ASHA Learning Pass

Log in and check out the Dashboard to view featured courses.

Filter Courses By
Experience [clear]
Instructional Level
Results 21 - 30 of 98
Credit(s): PDHs: 4.5, ASHA CEUs*: 0.45
Summary: This course contains four articles that address current demands in geriatric care, including impacts of the COVID-19 pandemic and the shifting demographics reflecting an aging population.
Credit(s): PDHs: 3.5, ASHA CEUs*: 0.35
Summary: This SIG 19 activity bundles four articles providing perspectives on a broad variety of topics in speech-language pathology. First, Holt provides an overview of current and historical discussions of gender and race, challenging the reader to accept that one’s perspective is indebted to a specific belief system. Readers are to evaluate how gender and race are used to categorize people and examine whether a member of a marginalized or minoritized group affects that person’s access to or use of intervention services. Next, Cox and Koenig define speech privacy and provide a brief history and applications in the health care setting. A general perspective is outlined, including threats to speech privacy, and speakers who use an electrolarynx are used as an example to highlight specific issues clinicians may encounter. Ramanarayanan et al. discuss the use of speech as a biomarker in therapy and research. In summary, robustness of analytics—specificity, diversity, and physiological interpretability—must be further developed. Finally, Weerathunge, Tomassi, and Stepp review a number of populations with voice disorders that have been studied using altered auditory feedback. Many have hyperactive auditory feedback responses and the differing underling reasons are reviewed. Therapy considerations are also described.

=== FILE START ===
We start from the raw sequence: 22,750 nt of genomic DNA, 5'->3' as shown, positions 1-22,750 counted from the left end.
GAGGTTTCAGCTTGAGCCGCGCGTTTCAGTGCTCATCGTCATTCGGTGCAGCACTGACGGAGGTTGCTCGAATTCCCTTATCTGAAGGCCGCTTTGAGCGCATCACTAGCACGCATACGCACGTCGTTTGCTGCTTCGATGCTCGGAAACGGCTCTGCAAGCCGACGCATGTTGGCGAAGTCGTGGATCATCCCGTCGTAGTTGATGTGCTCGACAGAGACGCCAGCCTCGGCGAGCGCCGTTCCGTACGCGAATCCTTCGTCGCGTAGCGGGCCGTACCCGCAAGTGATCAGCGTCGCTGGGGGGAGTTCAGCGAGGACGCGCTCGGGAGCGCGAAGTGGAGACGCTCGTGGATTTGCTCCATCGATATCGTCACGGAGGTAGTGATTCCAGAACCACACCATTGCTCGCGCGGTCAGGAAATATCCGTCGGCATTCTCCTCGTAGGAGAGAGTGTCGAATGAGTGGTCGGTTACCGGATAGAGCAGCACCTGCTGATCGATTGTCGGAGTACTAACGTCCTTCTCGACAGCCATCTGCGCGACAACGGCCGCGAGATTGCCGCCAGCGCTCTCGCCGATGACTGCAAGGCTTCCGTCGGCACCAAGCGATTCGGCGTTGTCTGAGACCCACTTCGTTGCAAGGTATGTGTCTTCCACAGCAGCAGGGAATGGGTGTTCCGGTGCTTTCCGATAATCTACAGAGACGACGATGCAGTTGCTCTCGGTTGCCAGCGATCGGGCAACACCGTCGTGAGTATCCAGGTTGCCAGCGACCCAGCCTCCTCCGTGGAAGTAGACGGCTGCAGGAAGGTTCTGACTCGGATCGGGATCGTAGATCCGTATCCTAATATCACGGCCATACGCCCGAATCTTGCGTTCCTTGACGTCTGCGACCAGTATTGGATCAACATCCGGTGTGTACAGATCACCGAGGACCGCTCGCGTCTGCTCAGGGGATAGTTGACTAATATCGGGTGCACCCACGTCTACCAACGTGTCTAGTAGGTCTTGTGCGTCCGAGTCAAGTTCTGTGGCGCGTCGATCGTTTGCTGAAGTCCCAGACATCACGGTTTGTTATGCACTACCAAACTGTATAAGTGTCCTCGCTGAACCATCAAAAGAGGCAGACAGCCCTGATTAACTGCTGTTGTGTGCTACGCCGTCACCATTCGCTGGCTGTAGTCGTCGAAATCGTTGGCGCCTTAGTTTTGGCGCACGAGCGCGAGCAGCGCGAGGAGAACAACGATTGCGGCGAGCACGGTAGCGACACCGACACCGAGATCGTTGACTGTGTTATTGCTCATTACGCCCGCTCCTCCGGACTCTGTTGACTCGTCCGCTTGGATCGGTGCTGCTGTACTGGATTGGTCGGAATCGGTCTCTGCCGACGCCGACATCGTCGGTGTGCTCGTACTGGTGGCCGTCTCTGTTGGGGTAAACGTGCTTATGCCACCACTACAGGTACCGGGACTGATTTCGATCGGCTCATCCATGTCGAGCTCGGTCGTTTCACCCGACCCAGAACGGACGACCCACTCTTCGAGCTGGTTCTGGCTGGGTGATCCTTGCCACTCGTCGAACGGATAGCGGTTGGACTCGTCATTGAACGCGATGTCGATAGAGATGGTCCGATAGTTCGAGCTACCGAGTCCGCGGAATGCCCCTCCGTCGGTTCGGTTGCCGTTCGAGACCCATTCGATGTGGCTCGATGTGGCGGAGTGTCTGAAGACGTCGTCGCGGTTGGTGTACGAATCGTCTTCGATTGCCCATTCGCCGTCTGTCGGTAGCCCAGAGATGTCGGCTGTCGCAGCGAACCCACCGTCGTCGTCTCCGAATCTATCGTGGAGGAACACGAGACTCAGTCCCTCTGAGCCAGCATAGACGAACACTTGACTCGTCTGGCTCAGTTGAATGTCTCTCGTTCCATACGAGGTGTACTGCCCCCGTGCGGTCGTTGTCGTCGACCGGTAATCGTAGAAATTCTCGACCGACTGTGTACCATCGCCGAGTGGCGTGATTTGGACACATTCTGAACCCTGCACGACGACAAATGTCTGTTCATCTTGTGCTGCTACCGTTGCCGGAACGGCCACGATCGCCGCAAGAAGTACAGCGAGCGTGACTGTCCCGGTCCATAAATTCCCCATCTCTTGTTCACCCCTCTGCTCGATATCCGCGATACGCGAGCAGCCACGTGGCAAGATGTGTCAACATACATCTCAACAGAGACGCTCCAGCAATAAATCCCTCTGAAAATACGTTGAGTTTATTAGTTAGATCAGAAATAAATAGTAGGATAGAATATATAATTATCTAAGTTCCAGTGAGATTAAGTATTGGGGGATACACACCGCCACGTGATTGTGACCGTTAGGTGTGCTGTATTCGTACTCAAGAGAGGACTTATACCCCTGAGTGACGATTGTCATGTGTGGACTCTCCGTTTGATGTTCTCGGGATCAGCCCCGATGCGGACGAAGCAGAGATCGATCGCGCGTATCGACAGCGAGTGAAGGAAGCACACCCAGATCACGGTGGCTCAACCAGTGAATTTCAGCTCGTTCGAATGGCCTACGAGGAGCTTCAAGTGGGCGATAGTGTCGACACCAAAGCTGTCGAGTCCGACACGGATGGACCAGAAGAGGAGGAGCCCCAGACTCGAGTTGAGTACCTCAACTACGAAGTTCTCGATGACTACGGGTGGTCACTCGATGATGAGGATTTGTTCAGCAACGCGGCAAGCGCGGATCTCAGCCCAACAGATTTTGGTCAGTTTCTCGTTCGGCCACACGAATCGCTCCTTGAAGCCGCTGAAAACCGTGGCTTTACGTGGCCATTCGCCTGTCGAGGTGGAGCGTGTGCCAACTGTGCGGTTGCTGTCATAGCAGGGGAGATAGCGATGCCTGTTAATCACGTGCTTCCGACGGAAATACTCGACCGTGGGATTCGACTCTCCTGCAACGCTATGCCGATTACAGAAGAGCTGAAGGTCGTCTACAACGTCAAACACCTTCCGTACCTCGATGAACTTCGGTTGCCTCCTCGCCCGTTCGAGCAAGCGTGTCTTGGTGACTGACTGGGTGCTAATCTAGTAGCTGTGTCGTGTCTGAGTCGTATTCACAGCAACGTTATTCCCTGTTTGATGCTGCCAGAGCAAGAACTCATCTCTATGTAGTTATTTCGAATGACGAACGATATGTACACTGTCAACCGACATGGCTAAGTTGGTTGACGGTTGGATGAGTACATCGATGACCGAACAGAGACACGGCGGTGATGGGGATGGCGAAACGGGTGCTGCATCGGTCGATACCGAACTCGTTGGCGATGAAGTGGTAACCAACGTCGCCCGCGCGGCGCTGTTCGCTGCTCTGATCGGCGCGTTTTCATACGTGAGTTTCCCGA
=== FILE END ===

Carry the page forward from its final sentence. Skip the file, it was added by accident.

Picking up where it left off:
Credit(s): PDHs: 2.0, ASHA CEUs*: 0.2
Summary: It is well known within our field that identifying voice and upper airway specialized training opportunities and subsequent positions is challenging, competitive, and sometimes elusive. In this SIG 3 activity, various pathways to specializing in voice and upper airway disorders are explored from the viewpoint of different authors at various stages of their careers. The hope is to make the process of specialization more transparent and share components that have contributed to success, while also highlighting the diversity of training and experience that is so important in our field.
Credit(s): PDHs: 6.5, ASHA CEUs*: 0.65
Summary: The articles in this journal self-study focus on the characterization and clinical management of aphasia, one theme that researchers explored in the 2020 Clinical Aphasiology Conference (CAC) forum. Published in the American Journal of Speech-Language Pathology, these articles present cutting-edge research and discussion on word finding difficulties, sematic processing, and spoken discourse.
Credit(s): PDHs: 3.5, ASHA CEUs*: 0.35
Summary: These four SIG 13 articles provide information for dysphagia practice. They address a unique array of special populations and challenges in patient care involving swallowing and feeding difficulties.
Credit(s): PDHs: 3.5, ASHA CEUs*: 0.35
Summary: The theme for this SIG 14 activity is self-reported confidence and knowledge between multilingual and monolingual speech-language pathologists in working with culturally and linguistically diverse (CLD) individuals and assessment considerations when working with individuals who speak a language other than English. Topics include (a) examining differences between self-reported confidence and knowledge in multilingual and monolingual speech language pathologists; (b) nonword repetition in assessment; and (c) sound sequencing characteristics in words of children who speak German.
Credit(s): PDHs: 2.0, ASHA CEUs*: 0.2